There is a book from the 1930’s written by a guy named Albert Jay Nock. The book is called: Our Enemy The State.
It is written on a very high political, abstract level geared mostly to post graduate students. You may have to read some paragraphs 2 or 3 times to grasp the true meaning.
When you do get through it, you will find the answer to most of your questions.
It boils down to this thumbnail; there are two kinds of people in this world, the collectivist and the individualist. The individualist believes in God, the collectivist believes in all kinds of cockamamie.
Plow through it, at the very least you will have tons of food for thought.
Thanks ConradofMontferrat. If I have to read something 2 or 3 times, then I am toast. I will likely fall asleep before getting through the first time.
I think I mostly agree with the idea of two kinds of people, the collectivist and the individualist, but what about the third, the I don’t have a clueist and haven’t engaged my minidist?
Some of those would surely break our way, if we can figure out how to message them.
The following is excerpted from an essay entitled The Responsibility of Citizens in "Our Ageless Constitution."
"What follows, if we are to judge by the history of fallen civilizations, is described by Albert Jay Nock in his book Memoirs of a Superfluous Man (1943):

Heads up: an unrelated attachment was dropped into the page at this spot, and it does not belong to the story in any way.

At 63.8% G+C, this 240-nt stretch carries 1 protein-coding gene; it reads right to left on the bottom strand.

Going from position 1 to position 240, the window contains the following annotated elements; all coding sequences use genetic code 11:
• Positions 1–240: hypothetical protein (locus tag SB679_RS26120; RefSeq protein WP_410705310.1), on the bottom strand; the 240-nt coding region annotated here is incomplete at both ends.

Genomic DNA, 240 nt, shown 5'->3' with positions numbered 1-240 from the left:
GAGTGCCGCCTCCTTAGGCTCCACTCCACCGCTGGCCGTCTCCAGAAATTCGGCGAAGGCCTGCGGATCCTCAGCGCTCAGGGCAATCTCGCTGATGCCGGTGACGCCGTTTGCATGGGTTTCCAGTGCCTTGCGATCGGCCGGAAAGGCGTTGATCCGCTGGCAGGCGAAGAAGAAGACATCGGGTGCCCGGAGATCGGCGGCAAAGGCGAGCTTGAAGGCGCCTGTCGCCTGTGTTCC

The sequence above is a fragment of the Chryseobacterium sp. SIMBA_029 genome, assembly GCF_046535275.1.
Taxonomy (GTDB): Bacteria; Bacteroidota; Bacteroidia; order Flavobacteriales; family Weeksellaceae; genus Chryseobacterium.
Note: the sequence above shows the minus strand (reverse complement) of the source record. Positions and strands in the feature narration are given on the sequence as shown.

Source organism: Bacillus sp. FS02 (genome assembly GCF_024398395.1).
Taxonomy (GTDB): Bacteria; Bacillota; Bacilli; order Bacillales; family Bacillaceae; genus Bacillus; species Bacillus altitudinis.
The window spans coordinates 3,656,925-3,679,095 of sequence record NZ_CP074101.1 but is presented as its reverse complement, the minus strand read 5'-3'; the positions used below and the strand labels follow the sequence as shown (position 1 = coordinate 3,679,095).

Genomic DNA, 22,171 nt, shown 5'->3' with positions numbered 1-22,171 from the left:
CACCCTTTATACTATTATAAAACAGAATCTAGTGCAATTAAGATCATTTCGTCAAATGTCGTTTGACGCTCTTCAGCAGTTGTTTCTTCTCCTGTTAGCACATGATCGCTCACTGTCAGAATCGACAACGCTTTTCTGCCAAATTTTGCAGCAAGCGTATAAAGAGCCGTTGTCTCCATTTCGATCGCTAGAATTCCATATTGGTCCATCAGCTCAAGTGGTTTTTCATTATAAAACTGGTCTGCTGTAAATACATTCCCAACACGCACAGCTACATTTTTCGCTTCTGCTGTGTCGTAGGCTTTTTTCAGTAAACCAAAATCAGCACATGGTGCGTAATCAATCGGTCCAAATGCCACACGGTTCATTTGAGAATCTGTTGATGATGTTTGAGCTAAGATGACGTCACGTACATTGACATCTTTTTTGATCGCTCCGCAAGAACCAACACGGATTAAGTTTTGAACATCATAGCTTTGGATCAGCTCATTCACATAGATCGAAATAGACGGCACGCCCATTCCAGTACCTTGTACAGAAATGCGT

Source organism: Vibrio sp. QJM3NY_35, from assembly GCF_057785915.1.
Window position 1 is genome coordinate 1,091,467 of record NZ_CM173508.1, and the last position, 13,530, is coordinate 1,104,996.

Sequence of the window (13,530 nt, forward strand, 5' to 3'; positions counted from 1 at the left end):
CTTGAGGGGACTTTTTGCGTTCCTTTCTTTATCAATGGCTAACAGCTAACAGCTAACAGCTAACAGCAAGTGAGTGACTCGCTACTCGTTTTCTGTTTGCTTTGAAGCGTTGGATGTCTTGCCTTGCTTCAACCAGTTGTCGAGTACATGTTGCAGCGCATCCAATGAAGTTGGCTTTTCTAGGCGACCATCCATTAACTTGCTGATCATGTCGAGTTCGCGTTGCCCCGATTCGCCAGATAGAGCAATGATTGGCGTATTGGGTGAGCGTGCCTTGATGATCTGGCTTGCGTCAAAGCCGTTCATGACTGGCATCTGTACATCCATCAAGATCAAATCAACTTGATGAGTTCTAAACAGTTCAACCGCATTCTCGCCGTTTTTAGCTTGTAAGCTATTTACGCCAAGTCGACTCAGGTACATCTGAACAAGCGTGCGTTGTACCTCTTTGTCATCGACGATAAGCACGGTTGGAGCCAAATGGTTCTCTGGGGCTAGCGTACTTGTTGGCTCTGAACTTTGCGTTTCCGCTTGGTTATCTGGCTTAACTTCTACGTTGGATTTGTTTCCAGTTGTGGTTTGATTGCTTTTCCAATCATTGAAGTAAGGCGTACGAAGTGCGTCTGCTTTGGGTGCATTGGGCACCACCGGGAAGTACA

"... closer centralization; a steadily growing bureaucracy; State power and faith in State power increasing; social power and faith in social power diminishing; the State absorbing a continually larger proportion of the national income; production languishing; the State in consequence taking over one 'essential industry' after another, managing them with ever-increasing corruption, inefficiency, and prodigality, and finally resorting to a system of forced labor. Then at some point in this process a collision of State interests, at least as general and as violent as that which occurred in 1914, will result in an industrial and financial dislocation too severe for the asthenic [weak] social structure to bear; and from this the State will be left to 'the rusty death of machinery' and the casual anonymous forces of dissolution."
Can we, then, conclude that no matter by which "ism" it is called, any set of ideas not consistent with the principles underlying America's Declaration of Independence and Constitutional limits on coercive government power is inconsistent with individual liberty?